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Informed consent for surgery is a complex process particularly in paediatrics. Complexity increases with procedures such as CHD surgery. Regulatory agencies outline informed consent contents for surgery. We assessed and described CHD surgical informed consent contents through survey dissemination to paediatric CHD centres across United States of America.
Publicly available email addresses for 125 paediatric cardiac clinicians at 70 CHD surgical centres were obtained. Nine-item de-identified survey assessing adherence to The Joint Commission informed consent standards was created and distributed via RedCap® 14 March, 2023. A follow-up email was sent 29 March, 2023. Survey link was closed 18 April, 2023.
Thirty-seven surveys were completed. Results showed informed consent documents were available in both paper (25, 68%) and electronic (3, 8%) format. When both (9, 24%) formats were available, decision on which format to use was based on centre protocols (1, 11%), clinician personal preference (3, 33%), procedure being performed (1, 11%), or other (4, 45%). Five (13%) centres’ informed consent documents were available only in English, with 32 (87%) centres also having a Spanish version. Review of informed consent documents demonstrated missing The Joint Commission elements including procedure specific risks, benefits, treatment alternatives, and expected outcomes.
Informed consent for CHD surgery is a complex process with multiple factors involved. Majority of paediatric CHD surgical centres in the United States of America used a generic informed consent document which did not uniformly contain The Joint Commission specified information nor reflect time spent in discussion with families. Further research is needed on parental comprehension during the informed consent process.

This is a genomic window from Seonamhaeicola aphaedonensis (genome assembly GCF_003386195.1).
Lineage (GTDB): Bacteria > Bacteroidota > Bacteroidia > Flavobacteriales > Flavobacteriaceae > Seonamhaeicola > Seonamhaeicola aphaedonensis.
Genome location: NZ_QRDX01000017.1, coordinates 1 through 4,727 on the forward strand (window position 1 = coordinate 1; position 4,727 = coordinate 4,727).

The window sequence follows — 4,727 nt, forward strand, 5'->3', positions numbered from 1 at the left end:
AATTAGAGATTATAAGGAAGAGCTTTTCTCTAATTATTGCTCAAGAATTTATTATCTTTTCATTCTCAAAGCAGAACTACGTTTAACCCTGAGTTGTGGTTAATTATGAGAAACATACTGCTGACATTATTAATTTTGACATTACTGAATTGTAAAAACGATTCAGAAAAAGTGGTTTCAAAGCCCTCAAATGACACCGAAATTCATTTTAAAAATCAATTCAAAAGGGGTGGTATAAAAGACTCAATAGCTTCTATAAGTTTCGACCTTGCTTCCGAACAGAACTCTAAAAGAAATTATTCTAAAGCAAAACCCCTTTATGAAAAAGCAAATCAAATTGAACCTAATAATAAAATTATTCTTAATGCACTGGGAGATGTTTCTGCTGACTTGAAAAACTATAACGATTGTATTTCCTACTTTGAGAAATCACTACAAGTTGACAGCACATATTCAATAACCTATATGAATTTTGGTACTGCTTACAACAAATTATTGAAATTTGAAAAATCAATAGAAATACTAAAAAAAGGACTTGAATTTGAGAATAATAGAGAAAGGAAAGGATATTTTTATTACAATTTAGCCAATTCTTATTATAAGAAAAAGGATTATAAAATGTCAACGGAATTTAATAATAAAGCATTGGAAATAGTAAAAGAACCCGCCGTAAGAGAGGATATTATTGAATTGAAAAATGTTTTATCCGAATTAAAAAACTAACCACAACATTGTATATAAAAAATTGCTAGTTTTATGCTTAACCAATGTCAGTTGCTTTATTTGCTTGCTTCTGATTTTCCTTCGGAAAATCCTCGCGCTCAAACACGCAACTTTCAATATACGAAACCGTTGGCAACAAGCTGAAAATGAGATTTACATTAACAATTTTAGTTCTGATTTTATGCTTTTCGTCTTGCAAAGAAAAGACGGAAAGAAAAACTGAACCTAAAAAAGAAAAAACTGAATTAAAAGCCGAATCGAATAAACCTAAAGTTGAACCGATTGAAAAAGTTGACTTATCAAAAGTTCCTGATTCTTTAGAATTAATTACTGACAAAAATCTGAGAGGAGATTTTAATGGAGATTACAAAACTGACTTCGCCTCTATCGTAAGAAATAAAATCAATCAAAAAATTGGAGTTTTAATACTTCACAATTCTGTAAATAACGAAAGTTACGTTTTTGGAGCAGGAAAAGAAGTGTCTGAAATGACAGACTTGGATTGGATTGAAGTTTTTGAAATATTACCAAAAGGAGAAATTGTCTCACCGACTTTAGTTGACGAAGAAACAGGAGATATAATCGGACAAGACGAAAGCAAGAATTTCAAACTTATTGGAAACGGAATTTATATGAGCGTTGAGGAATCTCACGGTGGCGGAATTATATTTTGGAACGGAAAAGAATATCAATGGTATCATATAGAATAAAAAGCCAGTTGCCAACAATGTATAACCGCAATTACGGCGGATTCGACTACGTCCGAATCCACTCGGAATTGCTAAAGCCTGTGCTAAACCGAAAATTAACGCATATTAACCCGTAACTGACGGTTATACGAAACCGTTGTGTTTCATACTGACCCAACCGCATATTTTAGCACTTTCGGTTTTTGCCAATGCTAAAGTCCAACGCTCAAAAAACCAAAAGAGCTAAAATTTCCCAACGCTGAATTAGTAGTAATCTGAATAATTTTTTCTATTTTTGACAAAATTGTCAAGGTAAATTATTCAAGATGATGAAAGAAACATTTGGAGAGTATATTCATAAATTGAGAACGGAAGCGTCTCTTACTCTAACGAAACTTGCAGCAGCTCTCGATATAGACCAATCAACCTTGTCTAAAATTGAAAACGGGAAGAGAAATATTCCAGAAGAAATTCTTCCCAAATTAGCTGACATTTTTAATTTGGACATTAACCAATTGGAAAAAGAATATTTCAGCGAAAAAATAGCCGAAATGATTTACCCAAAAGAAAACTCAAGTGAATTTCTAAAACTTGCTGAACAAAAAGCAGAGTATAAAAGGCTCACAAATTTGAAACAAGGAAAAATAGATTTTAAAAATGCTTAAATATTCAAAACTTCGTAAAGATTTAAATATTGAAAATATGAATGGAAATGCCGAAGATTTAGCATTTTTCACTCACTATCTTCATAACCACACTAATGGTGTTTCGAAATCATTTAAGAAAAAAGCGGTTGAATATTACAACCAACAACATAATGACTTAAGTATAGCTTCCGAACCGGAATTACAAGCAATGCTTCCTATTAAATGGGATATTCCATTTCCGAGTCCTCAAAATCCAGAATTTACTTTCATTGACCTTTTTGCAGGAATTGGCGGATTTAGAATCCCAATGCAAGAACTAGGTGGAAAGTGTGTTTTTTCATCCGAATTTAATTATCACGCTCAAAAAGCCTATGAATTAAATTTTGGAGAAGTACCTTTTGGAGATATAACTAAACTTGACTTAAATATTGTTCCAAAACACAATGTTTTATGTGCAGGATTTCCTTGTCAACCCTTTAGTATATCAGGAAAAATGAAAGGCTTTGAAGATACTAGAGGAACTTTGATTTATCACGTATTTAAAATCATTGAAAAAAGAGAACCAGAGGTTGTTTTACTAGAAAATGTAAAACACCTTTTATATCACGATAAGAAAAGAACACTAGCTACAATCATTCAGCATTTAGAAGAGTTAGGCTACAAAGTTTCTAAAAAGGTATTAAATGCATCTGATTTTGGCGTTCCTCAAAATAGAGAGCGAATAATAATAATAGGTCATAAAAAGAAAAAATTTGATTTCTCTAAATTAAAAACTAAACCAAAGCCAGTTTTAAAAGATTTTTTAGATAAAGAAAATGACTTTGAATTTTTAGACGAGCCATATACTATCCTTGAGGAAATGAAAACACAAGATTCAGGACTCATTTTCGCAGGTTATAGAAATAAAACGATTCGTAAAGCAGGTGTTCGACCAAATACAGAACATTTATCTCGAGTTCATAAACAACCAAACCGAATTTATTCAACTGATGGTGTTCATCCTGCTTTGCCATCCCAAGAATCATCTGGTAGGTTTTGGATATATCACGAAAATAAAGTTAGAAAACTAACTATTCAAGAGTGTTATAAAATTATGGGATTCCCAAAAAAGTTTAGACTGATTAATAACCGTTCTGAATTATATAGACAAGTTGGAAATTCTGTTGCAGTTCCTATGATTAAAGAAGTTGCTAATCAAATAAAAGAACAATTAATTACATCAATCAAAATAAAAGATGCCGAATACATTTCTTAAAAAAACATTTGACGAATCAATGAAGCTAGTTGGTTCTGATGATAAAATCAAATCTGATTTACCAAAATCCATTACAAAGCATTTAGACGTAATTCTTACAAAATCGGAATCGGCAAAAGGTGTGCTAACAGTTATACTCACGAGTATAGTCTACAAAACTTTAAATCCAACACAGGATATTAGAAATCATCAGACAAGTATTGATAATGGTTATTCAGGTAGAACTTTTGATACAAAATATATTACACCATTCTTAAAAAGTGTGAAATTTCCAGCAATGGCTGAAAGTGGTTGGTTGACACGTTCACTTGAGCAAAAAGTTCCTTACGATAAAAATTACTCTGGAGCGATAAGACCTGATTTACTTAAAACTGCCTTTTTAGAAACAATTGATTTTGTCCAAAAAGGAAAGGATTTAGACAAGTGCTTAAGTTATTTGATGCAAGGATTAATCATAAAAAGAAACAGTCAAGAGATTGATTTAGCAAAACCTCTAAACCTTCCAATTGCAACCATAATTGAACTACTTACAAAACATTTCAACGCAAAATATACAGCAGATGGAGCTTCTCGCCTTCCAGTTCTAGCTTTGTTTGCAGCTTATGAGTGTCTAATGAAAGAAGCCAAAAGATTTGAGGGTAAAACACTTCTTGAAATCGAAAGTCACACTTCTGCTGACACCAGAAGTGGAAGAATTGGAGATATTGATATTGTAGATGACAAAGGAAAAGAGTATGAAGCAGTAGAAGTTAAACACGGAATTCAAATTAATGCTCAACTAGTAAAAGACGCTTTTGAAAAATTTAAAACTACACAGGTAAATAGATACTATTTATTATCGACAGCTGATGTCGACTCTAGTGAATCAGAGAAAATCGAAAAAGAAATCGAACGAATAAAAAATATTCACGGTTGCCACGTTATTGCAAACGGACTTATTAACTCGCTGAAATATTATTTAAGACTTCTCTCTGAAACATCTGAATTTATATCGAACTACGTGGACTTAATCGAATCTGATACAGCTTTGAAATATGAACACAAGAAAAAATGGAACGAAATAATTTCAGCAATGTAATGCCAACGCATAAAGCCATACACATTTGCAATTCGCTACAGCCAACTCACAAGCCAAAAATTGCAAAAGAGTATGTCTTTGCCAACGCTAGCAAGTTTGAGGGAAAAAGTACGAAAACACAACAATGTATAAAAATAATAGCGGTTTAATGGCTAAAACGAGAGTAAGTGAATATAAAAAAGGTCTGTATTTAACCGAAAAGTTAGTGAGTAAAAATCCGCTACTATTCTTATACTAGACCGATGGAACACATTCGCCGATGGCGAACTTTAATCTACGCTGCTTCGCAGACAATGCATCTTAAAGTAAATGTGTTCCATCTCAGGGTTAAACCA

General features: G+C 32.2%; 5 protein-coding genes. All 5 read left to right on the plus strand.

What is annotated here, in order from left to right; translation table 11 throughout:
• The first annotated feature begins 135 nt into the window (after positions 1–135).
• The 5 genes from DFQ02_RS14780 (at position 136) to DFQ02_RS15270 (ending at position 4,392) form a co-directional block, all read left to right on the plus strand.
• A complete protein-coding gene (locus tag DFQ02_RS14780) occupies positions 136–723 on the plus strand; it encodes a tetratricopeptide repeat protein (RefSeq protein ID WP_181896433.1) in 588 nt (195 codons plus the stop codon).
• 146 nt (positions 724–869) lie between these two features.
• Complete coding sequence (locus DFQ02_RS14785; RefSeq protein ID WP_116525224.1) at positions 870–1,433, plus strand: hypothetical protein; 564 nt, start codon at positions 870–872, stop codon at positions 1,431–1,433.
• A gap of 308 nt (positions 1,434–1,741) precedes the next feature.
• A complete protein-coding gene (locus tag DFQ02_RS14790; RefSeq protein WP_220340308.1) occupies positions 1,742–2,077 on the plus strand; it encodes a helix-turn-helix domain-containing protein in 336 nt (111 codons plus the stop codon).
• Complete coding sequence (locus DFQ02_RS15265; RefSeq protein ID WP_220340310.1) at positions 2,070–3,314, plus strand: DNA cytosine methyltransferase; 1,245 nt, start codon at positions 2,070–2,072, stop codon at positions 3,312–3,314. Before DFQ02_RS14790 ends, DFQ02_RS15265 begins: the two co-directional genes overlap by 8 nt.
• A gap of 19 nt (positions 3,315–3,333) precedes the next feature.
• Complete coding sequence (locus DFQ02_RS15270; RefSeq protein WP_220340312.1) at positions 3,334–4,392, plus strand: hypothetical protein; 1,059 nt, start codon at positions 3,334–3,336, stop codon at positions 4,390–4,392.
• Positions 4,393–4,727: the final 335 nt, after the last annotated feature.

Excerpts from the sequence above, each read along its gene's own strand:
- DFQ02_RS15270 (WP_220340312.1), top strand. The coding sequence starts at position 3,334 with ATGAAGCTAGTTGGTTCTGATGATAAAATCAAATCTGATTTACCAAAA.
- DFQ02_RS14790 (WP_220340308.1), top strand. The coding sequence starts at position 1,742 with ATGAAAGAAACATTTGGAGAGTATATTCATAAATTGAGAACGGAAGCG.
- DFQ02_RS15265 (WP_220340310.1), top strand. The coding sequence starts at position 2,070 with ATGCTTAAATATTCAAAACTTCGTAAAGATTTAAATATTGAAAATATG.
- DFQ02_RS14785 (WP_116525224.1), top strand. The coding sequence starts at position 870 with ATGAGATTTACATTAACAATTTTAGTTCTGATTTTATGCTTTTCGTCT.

Objectives: Human immunodeficiency virus (HIV) disproportionately affects Hispanics/Latinos in the United States, yet little is known about neurocognitive impairment (NCI) in this group. We compared the rates of NCI in large well-characterized samples of HIV-infected (HIV+) Latinos and (non-Latino) Whites, and examined HIV-associated NCI among subgroups of Latinos. Methods: Participants included English-speaking HIV+ adults assessed at six U.S. medical centers (194 Latinos, 600 Whites). For overall group, age: M=42.65 years, SD=8.93; 86% male; education: M=13.17, SD=2.73; 54% had acquired immunodeficiency syndrome. NCI was assessed with a comprehensive test battery with normative corrections for age, education and gender. Covariates examined included HIV-disease characteristics, comorbidities, and genetic ancestry. Results: Compared with Whites, Latinos had higher rates of global NCI (42% vs. 54%), and domain NCI in executive function, learning, recall, working memory, and processing speed. Latinos also fared worse than Whites on current and historical HIV-disease characteristics, and nadir CD4 partially mediated ethnic differences in NCI. Yet, Latinos continued to have more global NCI [odds ratio (OR)=1.59; 95% confidence interval (CI)=1.13–2.23; p<.01] after adjusting for significant covariates. Higher rates of global NCI were observed with Puerto Rican (n=60; 71%) versus Mexican (n=79, 44%) origin/descent; this disparity persisted in models adjusting for significant covariates (OR=2.40; CI=1.11–5.29; p=.03). Conclusions: HIV+ Latinos, especially of Puerto Rican (vs. Mexican) origin/descent had increased rates of NCI compared with Whites. Differences in rates of NCI were not completely explained by worse HIV-disease characteristics, neurocognitive comorbidities, or genetic ancestry. Future studies should explore culturally relevant psychosocial, biomedical, and genetic factors that might explain these disparities and inform the development of targeted interventions. (JINS, 2018, 24, 163–175)
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